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nanoparticles for biological solutions

Real time quantification of gold nanoparticles in experimental use. As simple as plug and play.

The main problem with using gold nanoparticles in life science research is the lack of a simple real time quantification method. Use of mass spectrometry is very accurate but also very expensive and definitely not in real time. It is now possible to quantify gold nanoparticles in real time in experimental procedures by using the chemisorption of Iodine -125 to the gold particles. This simple labelling step involves just mixing the two components. Take your functionalised gold particles and add the isotope. As simple as plug and play. Applications include quantifying in-vitro cell uptake of particles and the potential for imaging in-vivo small animal particle distribution using SPECT (I-125) or PET (I-124) procedures. If nanomedicine is to become a reality, then simple real time methods of imaging and quantification need to be developed. Silver nanoparticles can also be quantified by this method also. Details of our work in understanding the chemistry can be found in a recent publication of the Journal of Nanoparticle Research.         http://rdcu.be/tTwL

03/07/2017 Posted by | Quantification | Leave a Comment

Nanoparticle quantification. When is a mole not a mole ?

The answer is when referring to the “molar” concentration of nanoparticles. There is some ambiguity in discussion groups, blogs and publications regarding the quantification of gold nanoparticles in cell uptake experiments. Some publications refer to gold nanoparticles in terms of molarity. Molarity actually refers to the amount material in a homogeneous solution of molecules  ( or atoms) as a fraction of  its molecular weight in a litre. A property of  1 Mole of material is that it contains 6.023 E23 molecules i.e. Avagadros’ number. Molarity cannot apply to nanoparticles because they are not molecules or homogenous in size. The stated size is a mean based on a spread of slightly different sizes.  If you consider 50 ug/ml of 10nm gold particles there would be about 5 E12 particles and a molarity of 0.25 mM with respect to elemental gold. A 50 ug/ml of 20 nm gold particles would be of the same molarity (0.25mM) but would contain about 0.6 E12 particles. So quoting molarity of gold has to refer to the amount of gold atoms present but without the mean particle size as well the molarity would be meaningless.  To confuse the issue even more  there are some publications where they refer to the Molar extinction coefficients of nanoparticles which appear to be based on Avagadros number rather than molecular weight as nanoparticles don’t have a molecular weight .  This is quite a useful was to express the number of particles used but the nomenclature leads to ambiguity.  A specific term such as the “particulate molarity” would distinguish  quantification based on numbers of particles rather than gold atoms. To summarise whatever method is used to state the quantity of gold particles used it should be clear that molarity  refers to elemental gold  and that quantity based on Avagadros’ number should be expressed in a more specific term than just molarity. Personally I just prefer to use g/l or particles/ml but also including the mean particle size.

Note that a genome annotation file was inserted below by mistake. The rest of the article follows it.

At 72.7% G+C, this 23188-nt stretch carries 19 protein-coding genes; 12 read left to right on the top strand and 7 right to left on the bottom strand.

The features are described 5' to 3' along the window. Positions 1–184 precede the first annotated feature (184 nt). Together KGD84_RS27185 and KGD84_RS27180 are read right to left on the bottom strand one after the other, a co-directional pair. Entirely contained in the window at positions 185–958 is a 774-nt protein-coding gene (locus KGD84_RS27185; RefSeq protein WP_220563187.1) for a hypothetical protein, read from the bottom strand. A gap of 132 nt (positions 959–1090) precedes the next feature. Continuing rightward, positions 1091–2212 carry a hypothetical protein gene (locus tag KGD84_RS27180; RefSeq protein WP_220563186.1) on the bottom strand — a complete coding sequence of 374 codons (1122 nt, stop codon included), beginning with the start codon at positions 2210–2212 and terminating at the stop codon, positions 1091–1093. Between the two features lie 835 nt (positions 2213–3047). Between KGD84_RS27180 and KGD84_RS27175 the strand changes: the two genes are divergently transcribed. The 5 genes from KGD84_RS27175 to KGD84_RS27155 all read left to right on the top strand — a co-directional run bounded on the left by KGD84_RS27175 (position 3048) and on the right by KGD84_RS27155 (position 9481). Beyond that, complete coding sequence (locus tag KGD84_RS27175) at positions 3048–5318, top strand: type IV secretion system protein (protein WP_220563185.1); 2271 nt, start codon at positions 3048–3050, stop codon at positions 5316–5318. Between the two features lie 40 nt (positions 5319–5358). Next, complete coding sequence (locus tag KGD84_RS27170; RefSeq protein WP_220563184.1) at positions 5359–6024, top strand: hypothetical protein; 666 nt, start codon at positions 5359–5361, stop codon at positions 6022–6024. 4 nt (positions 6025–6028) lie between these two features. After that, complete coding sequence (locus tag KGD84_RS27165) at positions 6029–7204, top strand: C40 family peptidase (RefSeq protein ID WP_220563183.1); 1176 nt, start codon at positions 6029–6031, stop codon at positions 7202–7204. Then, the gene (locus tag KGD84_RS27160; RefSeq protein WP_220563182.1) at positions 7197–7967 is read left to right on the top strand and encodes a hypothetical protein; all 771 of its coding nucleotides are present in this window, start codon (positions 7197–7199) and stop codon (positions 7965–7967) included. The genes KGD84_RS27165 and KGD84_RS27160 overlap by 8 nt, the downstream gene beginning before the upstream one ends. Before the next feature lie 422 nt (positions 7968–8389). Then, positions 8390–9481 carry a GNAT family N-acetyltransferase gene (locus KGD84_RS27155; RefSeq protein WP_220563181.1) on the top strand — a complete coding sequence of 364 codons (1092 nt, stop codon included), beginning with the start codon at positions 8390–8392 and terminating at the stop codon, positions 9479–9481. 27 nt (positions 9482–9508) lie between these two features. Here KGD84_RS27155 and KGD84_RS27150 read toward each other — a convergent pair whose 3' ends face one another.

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18/11/2015 Posted by | Quantification | | Leave a Comment